Tonight's State of the Union Features a Solar Entrepreneur!

Tonight's State of the Union Features a Solar Entrepreneur!

Incredibly, when President Obama talks about climate change and renewable energy at tonight’s State of the Union address, he will be the second president to even mention it – the first was Bill Clinton in 1997.

Clearly, Obama plans to emphasize the subject because a solar entrepreneur has been asked to sit with Michelle Obama.

The lucky person – chosen to represent small business owners – is Mark Davis, who owns a Washington DC solar installation firm. WDC Solar trains low-income individuals to install solar panels, and while they place systems on roofs across the city, the emphasis is on low income neighborhoods. There’s no upfront cost to homeowners, thanks to the leasing business model. This year, he plans to expand to New York, Pennsylvania and Georgia.

Mark Davis:

State of the Union Mark Davis

On the Republican side, the coal industry will be represented. A coal miner will be a guest of Senate Majority Leader Mitch McConnell (R-KY). When a Kentucky coal mine closed, he lost his job, and is currently employed removing equipment at other closed mines. A president of a local labor union will sit with Sen. Steve Daines (R-MT) to show how Obama’s "war on coal" is leaving people without work.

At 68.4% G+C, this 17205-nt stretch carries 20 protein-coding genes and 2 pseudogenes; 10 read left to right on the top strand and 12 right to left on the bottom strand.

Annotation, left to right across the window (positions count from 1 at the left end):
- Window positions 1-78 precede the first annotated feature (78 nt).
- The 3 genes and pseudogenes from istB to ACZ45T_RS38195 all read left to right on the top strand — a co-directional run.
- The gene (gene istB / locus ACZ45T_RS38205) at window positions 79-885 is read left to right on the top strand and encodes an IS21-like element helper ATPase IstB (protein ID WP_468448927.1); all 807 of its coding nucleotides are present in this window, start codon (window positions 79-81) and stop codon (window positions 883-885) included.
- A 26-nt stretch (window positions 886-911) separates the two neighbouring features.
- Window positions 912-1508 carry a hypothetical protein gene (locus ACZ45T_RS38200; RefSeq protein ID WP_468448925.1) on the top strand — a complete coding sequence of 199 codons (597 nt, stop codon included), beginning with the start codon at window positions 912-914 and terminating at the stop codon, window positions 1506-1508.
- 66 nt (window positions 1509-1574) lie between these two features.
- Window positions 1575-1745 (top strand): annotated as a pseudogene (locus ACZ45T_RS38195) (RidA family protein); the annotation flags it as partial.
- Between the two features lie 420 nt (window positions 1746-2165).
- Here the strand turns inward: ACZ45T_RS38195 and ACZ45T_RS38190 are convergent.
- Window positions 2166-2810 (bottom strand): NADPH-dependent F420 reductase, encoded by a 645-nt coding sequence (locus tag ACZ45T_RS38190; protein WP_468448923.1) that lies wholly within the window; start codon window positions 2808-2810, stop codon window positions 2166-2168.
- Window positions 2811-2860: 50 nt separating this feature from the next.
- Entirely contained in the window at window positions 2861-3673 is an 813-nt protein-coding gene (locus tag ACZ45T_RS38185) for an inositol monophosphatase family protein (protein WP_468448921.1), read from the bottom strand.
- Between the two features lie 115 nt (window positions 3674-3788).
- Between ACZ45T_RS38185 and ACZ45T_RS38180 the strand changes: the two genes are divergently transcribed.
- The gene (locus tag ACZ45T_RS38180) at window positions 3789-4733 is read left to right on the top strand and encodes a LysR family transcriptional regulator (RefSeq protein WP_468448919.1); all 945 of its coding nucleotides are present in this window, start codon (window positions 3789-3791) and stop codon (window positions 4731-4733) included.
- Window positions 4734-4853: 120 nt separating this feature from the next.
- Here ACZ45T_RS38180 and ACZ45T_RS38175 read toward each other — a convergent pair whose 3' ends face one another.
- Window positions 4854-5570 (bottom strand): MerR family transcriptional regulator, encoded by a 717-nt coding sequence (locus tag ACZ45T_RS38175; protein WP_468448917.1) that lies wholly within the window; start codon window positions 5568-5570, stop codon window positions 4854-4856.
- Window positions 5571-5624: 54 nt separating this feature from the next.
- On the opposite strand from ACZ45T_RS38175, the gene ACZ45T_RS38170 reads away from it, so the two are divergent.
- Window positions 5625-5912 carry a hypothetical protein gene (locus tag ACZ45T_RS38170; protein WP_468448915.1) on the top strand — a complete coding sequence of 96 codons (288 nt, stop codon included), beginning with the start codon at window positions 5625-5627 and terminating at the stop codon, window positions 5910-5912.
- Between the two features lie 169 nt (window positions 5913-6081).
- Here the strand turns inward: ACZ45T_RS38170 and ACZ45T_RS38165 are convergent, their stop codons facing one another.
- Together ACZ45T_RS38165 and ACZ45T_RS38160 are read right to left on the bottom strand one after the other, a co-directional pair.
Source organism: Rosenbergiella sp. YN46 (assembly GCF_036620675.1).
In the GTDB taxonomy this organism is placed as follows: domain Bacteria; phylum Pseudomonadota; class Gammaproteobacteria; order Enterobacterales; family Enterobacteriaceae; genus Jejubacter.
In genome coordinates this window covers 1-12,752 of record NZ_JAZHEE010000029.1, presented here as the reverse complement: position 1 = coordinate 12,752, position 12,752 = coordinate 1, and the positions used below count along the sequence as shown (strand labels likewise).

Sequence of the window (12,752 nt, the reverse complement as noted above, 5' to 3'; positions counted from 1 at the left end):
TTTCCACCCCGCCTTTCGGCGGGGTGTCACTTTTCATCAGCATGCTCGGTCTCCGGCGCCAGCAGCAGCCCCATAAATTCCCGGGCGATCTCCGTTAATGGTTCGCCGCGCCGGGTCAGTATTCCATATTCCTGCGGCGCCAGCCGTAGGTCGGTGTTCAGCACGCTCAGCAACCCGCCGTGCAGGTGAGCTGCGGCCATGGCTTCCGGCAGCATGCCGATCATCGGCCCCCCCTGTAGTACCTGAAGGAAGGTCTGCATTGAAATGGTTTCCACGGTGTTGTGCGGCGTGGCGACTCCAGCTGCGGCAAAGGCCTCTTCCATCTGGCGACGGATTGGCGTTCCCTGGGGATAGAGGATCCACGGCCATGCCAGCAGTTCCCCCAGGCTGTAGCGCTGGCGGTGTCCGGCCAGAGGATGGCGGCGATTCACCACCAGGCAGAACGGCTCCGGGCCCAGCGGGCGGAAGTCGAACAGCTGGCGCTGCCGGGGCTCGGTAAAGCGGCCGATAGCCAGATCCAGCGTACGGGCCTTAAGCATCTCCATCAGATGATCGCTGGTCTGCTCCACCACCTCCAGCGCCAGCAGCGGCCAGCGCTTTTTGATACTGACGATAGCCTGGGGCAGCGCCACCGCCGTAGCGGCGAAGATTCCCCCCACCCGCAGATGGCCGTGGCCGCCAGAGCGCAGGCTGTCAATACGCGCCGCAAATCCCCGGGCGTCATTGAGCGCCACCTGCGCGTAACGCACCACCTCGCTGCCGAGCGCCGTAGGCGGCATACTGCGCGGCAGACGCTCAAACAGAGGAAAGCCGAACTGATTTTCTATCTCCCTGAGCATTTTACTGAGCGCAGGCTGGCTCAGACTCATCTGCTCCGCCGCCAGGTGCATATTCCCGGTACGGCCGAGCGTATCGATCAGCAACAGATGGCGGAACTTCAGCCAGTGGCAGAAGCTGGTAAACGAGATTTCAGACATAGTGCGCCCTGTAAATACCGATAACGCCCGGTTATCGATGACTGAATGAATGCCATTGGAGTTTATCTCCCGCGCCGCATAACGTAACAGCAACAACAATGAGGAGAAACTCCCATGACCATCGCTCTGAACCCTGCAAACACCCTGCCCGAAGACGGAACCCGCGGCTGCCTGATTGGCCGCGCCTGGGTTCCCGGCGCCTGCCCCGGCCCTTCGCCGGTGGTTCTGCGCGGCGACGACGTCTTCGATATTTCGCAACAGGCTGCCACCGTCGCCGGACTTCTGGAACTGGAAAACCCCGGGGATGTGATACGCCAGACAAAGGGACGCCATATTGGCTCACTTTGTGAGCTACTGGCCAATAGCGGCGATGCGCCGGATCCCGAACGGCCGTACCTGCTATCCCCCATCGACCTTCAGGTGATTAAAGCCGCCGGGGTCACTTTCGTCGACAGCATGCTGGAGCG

As humorist Andy Borowitz says, Obama is "celebrating the last time he ever has to talk to these bastards."

Before last year’s State of the Union, Oxfam released a major report on income inequality, and in 2014, protesters of the Keystone pipeline were there to greet him. Besides rejecting the pipeline, the environmental community wanted Obama to set climate targets, ban oil drilling in the Arctic, renew renewable energy tax credits, and reduce emissions from fossil extraction on our public lands. In 2013, an ad ran before and after the speech, urging Congress to eliminate fossil fuel subsidies.

The fight against using our public lands for fossil extraction is just getting into high gear now.

How Presidents have talked about environmental concerns in State of the Union addresses since 1989:

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